David Bowie image from Vinylmeister

“The next real instigator was David Bowie’s death.  He was, in many ways, the number one inspiration throughout my life.  I saw Labyrinth as a child and fell in love with his music as a teen.  For me, as I explored gender identity (which I didn’t really have the language for then, but do now), Bowie made me feel like I wasn’t alone. There were others like me.  Not only was being different okay, but it was actually “cool.”  I was much more deeply affected, more so than I thought I would be, when he died.  So again, I spent a lot of time thinking about what that meant to me and why his artwork was so important to me.  This, alongside learning about all the creative things, particularly music, coming out of Black communities, immigrant communities, inspired me to begin looking at music and social justice, race and identity, music and sexuality, gender etc. and how music reflects society and has been reflected by society. When I first started this project I thought I was going to look at how music led to social change – but it’s actually really hard to prove that.  It’s not always that clear and yet music is so key to all these things.  Proving that direct link is really challenging, but the back and forth conversation is very clear. This is what I’m hoping to do through this podcast is further investigate all this. Pursuing the Applied Arts and Social Justice Certificate as part of getting my MSW is giving me this platform. ”  – MSW Student, Wes Covey

The Episodes:

1 The first episode is about the song, Strange Fruit, recorded by Billie Holiday in 1939. The song was inspired by a poem written by Abel Meeropol, which was inspired by a photograph of a lynching in Marion Indiana by photographer Lawrance Beitler. The song is raw expression of history of lynching.

Tony Jackson from Wikimedia Commons

2 The second episode is about legendary early twentieth century ragtime pianist, Tony Jackson. Jackson was an openly gay Black man at a time when neither of these things were welcomed. Jackson was a prodigy, but never recorded his work. Wes digs into Tony as a person, his life and his musical influence.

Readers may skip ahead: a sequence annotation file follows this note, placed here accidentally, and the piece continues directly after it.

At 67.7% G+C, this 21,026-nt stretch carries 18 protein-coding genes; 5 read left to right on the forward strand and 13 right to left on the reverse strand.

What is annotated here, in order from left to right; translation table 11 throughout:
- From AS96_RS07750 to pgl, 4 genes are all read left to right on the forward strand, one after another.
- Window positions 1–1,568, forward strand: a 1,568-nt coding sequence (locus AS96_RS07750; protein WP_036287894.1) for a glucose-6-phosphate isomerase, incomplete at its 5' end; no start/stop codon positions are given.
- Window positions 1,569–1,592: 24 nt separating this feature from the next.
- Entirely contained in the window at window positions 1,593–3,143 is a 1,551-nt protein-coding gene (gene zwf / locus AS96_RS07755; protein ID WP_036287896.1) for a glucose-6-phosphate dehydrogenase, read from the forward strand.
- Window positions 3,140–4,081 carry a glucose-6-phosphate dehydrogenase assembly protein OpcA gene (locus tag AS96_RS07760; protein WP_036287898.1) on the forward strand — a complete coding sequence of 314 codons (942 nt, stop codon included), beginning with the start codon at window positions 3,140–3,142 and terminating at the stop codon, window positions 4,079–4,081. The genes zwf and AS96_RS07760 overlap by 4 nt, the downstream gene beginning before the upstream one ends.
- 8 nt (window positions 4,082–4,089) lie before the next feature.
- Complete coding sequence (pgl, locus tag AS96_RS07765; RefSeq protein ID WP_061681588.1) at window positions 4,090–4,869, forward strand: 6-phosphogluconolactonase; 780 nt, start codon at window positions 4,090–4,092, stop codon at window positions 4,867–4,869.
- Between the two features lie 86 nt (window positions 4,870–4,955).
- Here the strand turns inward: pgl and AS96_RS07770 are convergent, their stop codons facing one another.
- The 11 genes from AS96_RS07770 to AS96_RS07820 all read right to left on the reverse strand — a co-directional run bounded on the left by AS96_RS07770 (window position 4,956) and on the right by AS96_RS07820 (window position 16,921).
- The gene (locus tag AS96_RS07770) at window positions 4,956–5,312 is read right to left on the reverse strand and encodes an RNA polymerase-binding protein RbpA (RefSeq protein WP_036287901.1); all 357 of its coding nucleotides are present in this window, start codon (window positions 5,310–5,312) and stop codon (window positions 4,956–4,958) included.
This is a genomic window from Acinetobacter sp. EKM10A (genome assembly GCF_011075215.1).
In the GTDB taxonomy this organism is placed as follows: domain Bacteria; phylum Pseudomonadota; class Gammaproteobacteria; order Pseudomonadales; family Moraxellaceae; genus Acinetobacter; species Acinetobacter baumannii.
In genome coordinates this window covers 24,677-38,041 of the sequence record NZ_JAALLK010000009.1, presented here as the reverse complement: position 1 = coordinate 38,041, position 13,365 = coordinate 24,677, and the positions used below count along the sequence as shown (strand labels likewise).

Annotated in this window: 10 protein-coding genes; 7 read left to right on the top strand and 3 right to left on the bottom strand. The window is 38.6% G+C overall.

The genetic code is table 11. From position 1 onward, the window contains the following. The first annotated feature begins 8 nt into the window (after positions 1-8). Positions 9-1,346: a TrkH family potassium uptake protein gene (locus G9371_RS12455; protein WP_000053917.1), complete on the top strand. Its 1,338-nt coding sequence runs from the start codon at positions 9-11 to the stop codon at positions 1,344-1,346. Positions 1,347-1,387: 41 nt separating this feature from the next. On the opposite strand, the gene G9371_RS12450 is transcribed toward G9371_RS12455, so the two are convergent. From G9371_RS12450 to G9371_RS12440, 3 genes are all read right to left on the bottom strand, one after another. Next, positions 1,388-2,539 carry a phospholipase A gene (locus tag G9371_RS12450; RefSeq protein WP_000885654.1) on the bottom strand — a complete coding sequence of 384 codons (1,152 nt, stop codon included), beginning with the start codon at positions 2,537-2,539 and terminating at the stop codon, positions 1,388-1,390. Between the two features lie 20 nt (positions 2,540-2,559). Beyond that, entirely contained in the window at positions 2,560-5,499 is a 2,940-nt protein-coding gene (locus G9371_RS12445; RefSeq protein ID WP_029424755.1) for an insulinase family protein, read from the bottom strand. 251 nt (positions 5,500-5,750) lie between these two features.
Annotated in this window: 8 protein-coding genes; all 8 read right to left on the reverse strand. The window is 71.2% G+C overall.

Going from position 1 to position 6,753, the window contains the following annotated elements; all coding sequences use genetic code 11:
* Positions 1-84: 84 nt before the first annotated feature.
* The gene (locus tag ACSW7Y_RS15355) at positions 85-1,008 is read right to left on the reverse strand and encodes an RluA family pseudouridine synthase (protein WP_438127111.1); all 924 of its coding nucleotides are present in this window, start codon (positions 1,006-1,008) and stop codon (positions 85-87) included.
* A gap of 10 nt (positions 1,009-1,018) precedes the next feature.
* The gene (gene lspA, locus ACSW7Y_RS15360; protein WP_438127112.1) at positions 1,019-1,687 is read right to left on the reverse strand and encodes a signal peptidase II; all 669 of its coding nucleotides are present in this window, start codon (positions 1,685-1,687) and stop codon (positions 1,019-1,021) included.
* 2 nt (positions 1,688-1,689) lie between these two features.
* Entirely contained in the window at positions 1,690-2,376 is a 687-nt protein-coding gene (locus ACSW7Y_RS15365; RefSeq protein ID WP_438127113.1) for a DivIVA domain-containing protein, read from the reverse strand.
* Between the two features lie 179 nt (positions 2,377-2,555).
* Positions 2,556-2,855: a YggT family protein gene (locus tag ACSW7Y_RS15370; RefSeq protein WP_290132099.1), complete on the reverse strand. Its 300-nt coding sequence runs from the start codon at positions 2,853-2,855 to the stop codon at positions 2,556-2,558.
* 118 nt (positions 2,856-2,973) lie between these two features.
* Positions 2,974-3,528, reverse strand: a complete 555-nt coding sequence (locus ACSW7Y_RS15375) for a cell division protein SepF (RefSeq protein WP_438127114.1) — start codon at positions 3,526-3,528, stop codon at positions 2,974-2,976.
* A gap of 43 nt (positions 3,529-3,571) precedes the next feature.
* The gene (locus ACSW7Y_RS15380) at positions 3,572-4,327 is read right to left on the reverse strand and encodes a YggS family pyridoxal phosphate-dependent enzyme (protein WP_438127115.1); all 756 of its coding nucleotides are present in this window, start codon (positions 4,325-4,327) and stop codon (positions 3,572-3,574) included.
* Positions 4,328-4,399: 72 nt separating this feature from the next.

3 The third episode is going to be about eden ahbez (name intentionally non capitalized) who wrote the jazz standard “Nature Boy.” ahbez was something of a proto-hippy. Through his story, Wes will explore the struggles of people who fall outside of “normal” society, especially when they might be right about their societal critiques. 

In following episodes he’d like to explore gender identity, oppression, creative expression and empowerment through the lens of early female singers who identified as bisexual like Billie Holiday, Ma Rainey, and Bessie Smith.

Check out the video below to watch Wes’ presentation on the story behind “Strange Fruit:

Original video made for UNE’s Center for Excellence in Aging and Health Legacy Scholars Program

Where can we listen?

Wes is still putting final touches on some of the episodes mentioned above and therefore doesn’t yet have a virtual platform. He wants to have a handful on the ready for streamlined release as he juggles work, grad school, and his field internship. Stay tuned however, as we’ll certainly put out an announcement as soon as it’s ready!

Wes often frequents as a guest on the podcast DISCOLOGIST to share some of his musical insights